As you all know there are various mantras about leads: 4th best, MUD, top of a sequence etc etc. These are merely guidelines about which card of a suit to play. What they don’t do is tell you which suit to lead. The suit you lead will depend on one or all of at least four parameters.
- The hand you have.
- Whether you defend a Suit or a NT contract.
- The opposition bidding.
- Your side’s bidding.
Let’s take an example:
Against a NT contract you might lead the 4th best Spade, trying to establish the suit. Against a suit contract you might lead the singleton Heart, looking to get a ruff from partner. If partner has bid Diamonds you might lead the QD. If opponents bid S,H,& D then settle sheepishly in 3NT you might decide partner has the C’s and lead the CK. Then again, if the contract is 1NT - as opposed to 3NT - you might think that a spade lead could give away the 7th trick and
therefore lead a low D.
Any of these might be right on any given deal but the important thing is to be clear about what your thinking is; what your aim is.
Sometimes you will want to make an attacking lead – you can see how the contract might go down. Other times you’ve no idea if the contract can go off or not, so now your aim is not to give declarer cheap tricks that are not deserved, so you want a passive lead.
What all this really means is that the card you lead will depend on the suit you lead which will depend on your CAREFUL attention to the bidding. A classic example is this kind of hand:
You and your partner pass throughout while the opponents have this auction:
1S - 2D - 3D - 4S.
Superficially it looks as if the contract might make, losing only the two aces and the king of trumps. What do you lead? On the basis that against a suit contract you must never, ever, nevernevernever lead away from an unsupported ace (OR KING!) you might lead a heart (the middle one - MUD). In this case you’d be wrong because you didn’t pay close enough attention to the bidding.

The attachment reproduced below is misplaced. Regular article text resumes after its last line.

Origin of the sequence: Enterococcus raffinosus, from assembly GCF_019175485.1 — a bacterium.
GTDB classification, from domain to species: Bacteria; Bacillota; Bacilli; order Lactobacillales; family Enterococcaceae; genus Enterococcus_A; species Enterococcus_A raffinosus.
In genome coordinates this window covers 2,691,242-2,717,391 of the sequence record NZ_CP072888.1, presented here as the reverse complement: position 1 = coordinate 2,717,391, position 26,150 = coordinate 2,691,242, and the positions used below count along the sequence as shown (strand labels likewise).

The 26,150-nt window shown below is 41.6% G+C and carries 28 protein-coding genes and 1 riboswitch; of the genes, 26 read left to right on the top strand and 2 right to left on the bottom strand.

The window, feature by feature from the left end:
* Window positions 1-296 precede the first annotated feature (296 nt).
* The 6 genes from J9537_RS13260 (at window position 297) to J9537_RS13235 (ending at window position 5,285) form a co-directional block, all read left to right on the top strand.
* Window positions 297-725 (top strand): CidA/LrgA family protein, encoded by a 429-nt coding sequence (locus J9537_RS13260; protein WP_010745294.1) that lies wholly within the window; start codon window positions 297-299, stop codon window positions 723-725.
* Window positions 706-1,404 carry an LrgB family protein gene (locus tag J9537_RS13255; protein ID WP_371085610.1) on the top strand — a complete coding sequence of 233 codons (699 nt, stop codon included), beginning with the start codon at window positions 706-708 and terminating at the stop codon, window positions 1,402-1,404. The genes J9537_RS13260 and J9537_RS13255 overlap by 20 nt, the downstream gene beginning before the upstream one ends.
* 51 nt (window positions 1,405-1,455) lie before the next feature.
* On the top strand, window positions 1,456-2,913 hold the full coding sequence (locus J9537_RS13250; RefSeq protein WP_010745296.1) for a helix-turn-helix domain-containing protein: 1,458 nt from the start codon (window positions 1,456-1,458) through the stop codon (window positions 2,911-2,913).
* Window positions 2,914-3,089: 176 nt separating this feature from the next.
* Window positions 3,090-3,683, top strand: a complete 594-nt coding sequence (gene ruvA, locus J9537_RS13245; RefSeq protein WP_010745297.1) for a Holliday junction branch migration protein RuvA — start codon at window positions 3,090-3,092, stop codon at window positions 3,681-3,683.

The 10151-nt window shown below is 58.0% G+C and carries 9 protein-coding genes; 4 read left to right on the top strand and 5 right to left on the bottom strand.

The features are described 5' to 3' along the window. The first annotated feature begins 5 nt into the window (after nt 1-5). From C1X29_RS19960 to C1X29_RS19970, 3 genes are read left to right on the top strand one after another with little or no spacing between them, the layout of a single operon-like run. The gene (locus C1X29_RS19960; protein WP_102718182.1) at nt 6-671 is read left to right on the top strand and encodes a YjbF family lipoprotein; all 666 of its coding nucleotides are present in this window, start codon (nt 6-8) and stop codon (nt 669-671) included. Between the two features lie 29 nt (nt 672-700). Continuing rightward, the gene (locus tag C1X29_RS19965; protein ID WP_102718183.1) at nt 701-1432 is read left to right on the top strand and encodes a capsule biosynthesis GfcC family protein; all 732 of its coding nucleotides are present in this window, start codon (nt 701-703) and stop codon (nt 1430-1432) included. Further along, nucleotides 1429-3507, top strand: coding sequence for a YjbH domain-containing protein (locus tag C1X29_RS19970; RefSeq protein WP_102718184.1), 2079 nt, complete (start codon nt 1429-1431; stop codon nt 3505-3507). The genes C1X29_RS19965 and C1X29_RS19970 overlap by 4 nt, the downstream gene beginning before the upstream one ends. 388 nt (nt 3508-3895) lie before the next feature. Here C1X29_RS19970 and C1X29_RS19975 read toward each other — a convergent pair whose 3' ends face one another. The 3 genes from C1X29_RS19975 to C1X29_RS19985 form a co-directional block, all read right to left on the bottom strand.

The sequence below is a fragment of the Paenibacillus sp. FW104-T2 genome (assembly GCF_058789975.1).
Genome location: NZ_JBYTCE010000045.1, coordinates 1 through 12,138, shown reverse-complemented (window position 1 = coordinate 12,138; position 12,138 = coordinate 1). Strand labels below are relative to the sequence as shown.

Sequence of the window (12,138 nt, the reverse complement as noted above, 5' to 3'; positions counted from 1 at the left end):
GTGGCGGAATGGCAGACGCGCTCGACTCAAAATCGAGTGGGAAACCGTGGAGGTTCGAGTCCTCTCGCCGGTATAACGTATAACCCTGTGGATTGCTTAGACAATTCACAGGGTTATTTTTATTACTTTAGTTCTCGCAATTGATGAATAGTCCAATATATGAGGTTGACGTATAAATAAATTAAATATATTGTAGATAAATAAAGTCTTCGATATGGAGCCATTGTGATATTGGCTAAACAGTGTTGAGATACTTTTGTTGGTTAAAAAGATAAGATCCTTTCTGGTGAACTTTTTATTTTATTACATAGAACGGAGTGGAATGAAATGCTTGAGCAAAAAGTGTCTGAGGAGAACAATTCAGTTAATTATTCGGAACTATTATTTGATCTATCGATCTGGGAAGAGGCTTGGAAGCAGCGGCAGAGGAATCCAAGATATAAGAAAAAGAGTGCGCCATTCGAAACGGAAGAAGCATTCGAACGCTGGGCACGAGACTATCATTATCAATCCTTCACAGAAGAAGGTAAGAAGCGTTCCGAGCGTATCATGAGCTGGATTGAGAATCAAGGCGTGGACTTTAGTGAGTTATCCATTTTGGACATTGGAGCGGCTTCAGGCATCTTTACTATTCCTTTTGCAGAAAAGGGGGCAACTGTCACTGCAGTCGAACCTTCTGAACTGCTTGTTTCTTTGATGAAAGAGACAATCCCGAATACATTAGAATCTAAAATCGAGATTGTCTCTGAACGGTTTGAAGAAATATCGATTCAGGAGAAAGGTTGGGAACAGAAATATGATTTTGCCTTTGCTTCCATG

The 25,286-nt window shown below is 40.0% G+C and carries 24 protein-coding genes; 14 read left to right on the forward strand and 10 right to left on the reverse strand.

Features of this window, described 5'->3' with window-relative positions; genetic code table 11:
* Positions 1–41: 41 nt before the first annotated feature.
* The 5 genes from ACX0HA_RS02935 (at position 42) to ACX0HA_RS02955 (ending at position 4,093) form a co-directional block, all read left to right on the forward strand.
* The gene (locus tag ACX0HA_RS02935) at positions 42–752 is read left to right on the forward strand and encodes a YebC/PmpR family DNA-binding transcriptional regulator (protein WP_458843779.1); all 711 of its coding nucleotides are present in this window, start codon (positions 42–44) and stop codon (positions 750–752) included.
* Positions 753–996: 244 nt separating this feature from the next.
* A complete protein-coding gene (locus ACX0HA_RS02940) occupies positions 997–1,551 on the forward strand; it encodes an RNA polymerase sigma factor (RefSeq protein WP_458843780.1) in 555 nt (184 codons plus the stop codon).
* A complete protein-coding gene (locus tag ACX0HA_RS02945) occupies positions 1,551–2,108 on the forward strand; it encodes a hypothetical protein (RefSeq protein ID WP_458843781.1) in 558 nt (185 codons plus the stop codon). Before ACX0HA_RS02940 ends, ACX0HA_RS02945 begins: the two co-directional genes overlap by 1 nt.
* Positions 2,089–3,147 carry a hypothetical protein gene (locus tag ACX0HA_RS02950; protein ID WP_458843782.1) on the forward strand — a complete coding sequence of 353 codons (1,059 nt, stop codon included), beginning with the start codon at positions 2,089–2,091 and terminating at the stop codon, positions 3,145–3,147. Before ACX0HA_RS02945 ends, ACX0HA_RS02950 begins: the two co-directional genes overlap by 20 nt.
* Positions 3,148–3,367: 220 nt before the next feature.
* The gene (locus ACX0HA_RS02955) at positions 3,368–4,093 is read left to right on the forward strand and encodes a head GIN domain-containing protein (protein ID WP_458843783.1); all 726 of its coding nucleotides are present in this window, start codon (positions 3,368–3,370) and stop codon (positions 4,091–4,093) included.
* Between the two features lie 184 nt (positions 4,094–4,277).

Let’s take a step back. What do you know about the opponents hands? What therefore do you categorically know about your partner’s hand? Opponents have bid and supported diamonds. They therefore – most probably – have an 8-card diamond fit as well as the spade fit. Do you see? If they have an 8-card fit in diamonds and you have four of them as well, (making 12) then your partner can only have at most one diamond.
So, lead the ace of diamonds, give your partner a ruff, partner leads back a club to you, and you give partner another diamond ruff, sit back and wait for the king of spades to make and the contract is 2 off!!
Well defended. BUT ..... how did partner know to lead back a club and not a heart? Let’s say you had this diamond suit: A952. You play the Ace, Then you play the 2. Why? When partner takes the first ruff the only thing they need to know is how to get back to your hand so you can give them another ruff. Work together. So your lead at Trick 2 must be a Suit Preference signal, helping partner work out what to lead back to you. The 2 is the LOWEST card you have, so you are asking for the LOWER suit back (ex cluding the suit you are leading and the trump suit. In this case the lower suit you are asking for is CLUBS.
If your other ace had not been the ace of clubs but instead the ace of hearts (the higher of the two possible suits) then you would have led the C9 – the higher card asking for the higher suit.
The point is that it doesn’t matter what the correct card to lead is if you haven’t listened carefully to the bidding and worked out what the right suit is in the first place. It won’t always be as simple as this, but the principles remain the same. It is your job to help partner build a mental picture of declarer’s hand so partner can have an idea of which is the right card/suit to play.
Next week it’s my old favourite the COUNT signal.